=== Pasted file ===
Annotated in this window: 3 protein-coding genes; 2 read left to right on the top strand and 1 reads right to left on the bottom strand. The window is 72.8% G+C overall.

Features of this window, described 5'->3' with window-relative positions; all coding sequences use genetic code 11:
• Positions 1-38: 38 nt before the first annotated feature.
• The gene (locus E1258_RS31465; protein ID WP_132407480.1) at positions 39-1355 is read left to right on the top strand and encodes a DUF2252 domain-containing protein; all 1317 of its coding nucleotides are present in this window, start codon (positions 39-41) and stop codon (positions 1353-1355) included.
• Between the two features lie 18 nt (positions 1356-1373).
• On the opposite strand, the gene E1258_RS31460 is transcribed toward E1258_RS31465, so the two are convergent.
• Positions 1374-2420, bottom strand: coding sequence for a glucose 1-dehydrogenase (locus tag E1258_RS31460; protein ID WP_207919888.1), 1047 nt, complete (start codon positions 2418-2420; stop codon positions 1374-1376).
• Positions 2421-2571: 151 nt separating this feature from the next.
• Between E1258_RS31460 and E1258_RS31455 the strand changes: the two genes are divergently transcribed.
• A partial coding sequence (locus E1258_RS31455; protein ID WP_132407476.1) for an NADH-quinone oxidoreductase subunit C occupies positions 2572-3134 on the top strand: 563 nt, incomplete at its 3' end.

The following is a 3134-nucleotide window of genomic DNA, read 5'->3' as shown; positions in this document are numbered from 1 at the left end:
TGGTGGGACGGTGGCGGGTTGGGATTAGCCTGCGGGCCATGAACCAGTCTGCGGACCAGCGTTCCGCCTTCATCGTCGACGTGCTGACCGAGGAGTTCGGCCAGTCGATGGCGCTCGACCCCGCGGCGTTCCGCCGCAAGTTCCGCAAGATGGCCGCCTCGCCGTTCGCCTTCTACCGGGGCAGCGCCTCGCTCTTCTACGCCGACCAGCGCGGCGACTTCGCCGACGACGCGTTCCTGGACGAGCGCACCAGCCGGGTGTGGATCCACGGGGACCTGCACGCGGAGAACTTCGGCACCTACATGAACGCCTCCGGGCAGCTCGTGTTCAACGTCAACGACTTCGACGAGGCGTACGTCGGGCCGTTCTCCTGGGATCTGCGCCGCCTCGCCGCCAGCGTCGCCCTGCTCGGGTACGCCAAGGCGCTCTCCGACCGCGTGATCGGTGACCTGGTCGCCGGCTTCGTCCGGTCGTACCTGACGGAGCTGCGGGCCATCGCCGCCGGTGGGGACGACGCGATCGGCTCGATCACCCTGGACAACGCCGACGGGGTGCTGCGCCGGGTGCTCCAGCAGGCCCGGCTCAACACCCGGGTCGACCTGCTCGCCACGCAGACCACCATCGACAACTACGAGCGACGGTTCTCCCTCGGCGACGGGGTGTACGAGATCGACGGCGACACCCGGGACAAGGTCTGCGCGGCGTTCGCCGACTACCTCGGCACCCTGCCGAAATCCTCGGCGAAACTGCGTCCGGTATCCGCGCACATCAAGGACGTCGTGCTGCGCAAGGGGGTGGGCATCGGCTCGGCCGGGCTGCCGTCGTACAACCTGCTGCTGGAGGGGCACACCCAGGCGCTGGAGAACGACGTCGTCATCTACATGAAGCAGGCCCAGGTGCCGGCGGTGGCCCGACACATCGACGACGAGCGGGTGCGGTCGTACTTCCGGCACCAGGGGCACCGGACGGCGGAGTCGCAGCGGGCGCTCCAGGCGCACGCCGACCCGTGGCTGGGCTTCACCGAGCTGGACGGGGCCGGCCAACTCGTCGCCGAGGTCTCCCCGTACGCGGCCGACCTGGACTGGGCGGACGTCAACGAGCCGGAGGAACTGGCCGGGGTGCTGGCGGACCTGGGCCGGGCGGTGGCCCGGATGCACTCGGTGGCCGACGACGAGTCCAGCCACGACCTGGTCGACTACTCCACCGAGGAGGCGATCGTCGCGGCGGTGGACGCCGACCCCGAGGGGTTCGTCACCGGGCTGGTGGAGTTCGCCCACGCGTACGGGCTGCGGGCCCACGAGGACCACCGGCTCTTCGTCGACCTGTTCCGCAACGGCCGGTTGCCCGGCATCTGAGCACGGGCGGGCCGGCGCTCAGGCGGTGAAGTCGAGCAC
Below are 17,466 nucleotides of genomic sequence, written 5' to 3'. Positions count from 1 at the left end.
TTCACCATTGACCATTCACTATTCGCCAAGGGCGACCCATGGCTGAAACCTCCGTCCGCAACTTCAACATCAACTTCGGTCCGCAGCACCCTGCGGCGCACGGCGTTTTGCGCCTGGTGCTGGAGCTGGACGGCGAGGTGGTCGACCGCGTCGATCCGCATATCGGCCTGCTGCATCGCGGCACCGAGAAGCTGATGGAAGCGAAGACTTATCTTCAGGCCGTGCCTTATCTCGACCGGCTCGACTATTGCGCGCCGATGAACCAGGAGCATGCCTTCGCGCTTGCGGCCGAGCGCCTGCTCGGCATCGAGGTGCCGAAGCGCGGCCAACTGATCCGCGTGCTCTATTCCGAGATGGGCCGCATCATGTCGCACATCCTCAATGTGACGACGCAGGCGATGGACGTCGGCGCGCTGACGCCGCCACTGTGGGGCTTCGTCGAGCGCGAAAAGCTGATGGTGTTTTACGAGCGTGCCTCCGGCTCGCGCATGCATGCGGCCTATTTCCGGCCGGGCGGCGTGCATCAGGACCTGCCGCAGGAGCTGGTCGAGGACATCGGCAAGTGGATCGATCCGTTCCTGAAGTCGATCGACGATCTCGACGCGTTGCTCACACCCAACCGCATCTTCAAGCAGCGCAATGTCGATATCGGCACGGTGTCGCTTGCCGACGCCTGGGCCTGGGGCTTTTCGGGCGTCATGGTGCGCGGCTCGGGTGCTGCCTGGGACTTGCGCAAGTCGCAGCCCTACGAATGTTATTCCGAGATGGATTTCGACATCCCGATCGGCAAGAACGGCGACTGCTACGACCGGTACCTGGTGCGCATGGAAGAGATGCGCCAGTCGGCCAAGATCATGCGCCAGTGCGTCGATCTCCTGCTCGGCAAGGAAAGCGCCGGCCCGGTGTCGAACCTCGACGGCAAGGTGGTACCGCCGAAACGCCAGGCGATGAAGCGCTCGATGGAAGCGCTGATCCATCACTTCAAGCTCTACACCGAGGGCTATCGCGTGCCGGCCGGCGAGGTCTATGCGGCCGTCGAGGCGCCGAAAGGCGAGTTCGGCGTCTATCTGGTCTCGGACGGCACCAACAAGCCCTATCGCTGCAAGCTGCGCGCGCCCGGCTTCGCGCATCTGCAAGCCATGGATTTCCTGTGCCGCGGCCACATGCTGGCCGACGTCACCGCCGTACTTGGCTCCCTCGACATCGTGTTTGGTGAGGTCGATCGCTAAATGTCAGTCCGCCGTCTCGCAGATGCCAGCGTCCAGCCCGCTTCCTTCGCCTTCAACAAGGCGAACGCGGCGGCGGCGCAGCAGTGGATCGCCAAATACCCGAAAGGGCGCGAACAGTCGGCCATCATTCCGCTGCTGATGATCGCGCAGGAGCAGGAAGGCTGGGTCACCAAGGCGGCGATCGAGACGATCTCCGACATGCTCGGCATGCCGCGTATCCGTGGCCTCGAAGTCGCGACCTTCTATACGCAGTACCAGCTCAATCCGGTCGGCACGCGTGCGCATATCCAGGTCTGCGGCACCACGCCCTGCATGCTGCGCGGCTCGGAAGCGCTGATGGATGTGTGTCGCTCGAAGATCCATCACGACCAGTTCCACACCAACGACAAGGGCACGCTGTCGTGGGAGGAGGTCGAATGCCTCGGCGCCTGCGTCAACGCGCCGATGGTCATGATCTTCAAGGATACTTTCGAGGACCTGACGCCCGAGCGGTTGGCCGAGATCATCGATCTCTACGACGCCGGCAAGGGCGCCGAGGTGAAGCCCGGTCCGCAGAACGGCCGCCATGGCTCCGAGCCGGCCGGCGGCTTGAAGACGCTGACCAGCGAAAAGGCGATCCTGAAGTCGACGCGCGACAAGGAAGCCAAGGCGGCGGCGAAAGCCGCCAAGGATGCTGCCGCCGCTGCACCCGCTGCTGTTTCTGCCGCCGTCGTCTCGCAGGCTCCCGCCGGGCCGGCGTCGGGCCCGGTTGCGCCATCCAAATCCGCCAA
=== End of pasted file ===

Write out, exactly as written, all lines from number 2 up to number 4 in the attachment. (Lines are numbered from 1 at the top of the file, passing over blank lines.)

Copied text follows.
Features of this window, described 5'->3' with window-relative positions; all coding sequences use genetic code 11:
• Positions 1-38: 38 nt before the first annotated feature.
• The gene (locus E1258_RS31465; protein ID WP_132407480.1) at positions 39-1355 is read left to right on the top strand and encodes a DUF2252 domain-containing protein; all 1317 of its coding nucleotides are present in this window, start codon (positions 39-41) and stop codon (positions 1353-1355) included.